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The great raid
June 10, 2009
Sometime after midnight on the morning of Wednesday, February 11, 1931, Ann Arbor police observed an Oldsmobile stopping at a series of houses in the residential blocks east of the campus. At each, the driver would stay behind the wheel while a second figure, carrying an indeterminate burden, would approach the house and go inside. A few minutes later the figure would emerge from the house free of his load and reenter the car, which would move on to the next stop.
Concluding that this behavior suggested activity in violation of the constitutional prohibition of the sale and distribution of alcoholic spirits, the police pulled the car over. The driver, a teenage boy, identified himself as Shirley O'Toole, of 215 N. State. Under questioning, young O'Toole admitted that his passenger, Joseph Looney, of 104 N. Fourth, had been delivering supplies of liquor to fraternities.
It was the end of the winter exam period. Many students, done with exams, had run home for a couple of days. At week's end they would stream back to town for the biggest social event of the year—J-Hop, the three-day shindig of dances and parties. The reason for Looney's deliveries was pretty obvious.
Moving quickly, the police woke up Bert Fry, justice of the peace, who signed search warrants. Between 4 and 4:30 a.m., a raiding party of Ann Arbor police convened east of Washtenaw Avenue and began to pound on doors.
In the card room of Phi Kappa Sigma, 1443 Washtenaw, a handful of fellows were playing a late hand of poker when the telephone rang. The only pledge in the group, Edmund Love, of Flint, was told to answer it.
The voice on the line was desperate: "For God's sake, if you've got any liquor in the house, get rid of it! …They're raiding the fraternities!"
The caller was a freshman pledge at Delta Kappa Epsilon. Trapped in the house kitchen when the raiders burst in, he had leaped into a laundry hamper while the cops searched the house and sent his brothers to police headquarters. Left alone in the dark, he was moved by a burst of interfraternity concern to spread the word.
Most of the Phi Kappa Sigmas had gone home, leaving their rooms locked. Ed Love and the others had to break in to rifle through closets and desks. By Love's astounding recollection, reported 40 years later in his memoir, Hanging On, they found 37 quarts of whiskey and gin, five bottles of champagne, two cases of beer, four quarts of wine and one jug of hard cider. Apparently Joe Looney had been doing a regular business with the brothers.
As fast as they could, they poured everything down the drains. Love was told to get rid of the empties. He found space in the trash cans behind the neighboring sorority, Gamma Phi Beta.
The doorbell rang just after 7 a.m. Six policemen crowded in and searched every room. They left empty-handed. How many other houses got the word has been lost to history.
The police raiders hauled the contraband to headquarters in handsome leather suitcases confiscated from the fraternities. Police Chief Thomas O'Brien reported the total haul as roughly 75 quarts of "expensive liquors, including Scotch and rye whiskey, gin, wines, bottled cocktails, imported vermouth and rare cordials." Seventy-nine members of five houses—DKE, Phi Delta Theta, Sigma Alpha Epsilon, Theta Delta Chi and Kappa Sigma—were booked on charges of disorderly conduct. According to the Detroit News, "the raid was the most extensive ever staged on the campus."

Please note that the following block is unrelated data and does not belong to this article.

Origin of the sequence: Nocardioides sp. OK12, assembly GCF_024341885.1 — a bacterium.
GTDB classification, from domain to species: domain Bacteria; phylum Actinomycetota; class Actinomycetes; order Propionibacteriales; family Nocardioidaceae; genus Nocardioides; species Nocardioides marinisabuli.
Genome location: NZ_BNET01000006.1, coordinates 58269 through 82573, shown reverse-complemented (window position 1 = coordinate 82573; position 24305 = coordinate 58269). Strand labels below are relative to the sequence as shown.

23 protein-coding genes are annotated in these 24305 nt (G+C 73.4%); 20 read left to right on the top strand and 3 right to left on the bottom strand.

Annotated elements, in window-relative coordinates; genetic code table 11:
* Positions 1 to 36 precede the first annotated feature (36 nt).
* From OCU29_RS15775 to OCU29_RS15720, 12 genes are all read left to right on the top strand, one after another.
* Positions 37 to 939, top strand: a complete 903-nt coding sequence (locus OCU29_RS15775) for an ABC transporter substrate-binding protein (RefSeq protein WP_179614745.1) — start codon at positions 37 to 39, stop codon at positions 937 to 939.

U-M President Alexander Ruthven commended the police and referred the question of punishment to the University Senate Committee on Student Affairs—a committee of professors and administrators—which promptly ordered the five fraternities closed and padlocked for the rest of the year and placed on social probation for the following year. Prosecuting attorney Albert J. Rapp said that was good enough for him and dropped all charges against the arrested students, though Joe Looney, the bootlegger, landed in jail.
The sanctions against the fraternities set off a storm. Student groups howled. Nearly 200 fraternity members were forced to walk the streets in search of housing for the rest of the year, and a number of cooks and dishwashers lost their jobs—no small matter in that depression year. "Wets" in the state legislature decried the penalty as too harsh, as did a host of local leaders, including Ann Arbor Mayor Edward W. Staebler, the general secretary of the YMCA, and the president of the State Savings Bank, all of whom remarked that the current crop of students seemed better behaved than any in memory. Gilbert W. Fletcher, owner of the Calkins-Fletcher Drug Co., said it seemed unfair for five fraternities to be singled out when bootleg liquor could almost certainly be found in every fraternity on the campus or "for that matter, in almost any private home."
The penalties stood. Had it not been for the telephoned warnings of that frightened DKE freshman, the Great Raid of 1931 might have closed down a good deal more than five fraternities. In any case, J-Hop 1931 was a notably sober affair.
Sources included the Michigan Daily, the Ann Arbor News, The Detroit News, the Detroit Free Press, and Edmund G. Love, Hanging On: Or How to Get Through a Depression and Enjoy Life (William Morrow & Co., 1972).
is an author and historian. His new book, The Man He Became: How Franklin Roosevelt Defied Polio to Win the Presidency, will be published by Simon & Schuster in November.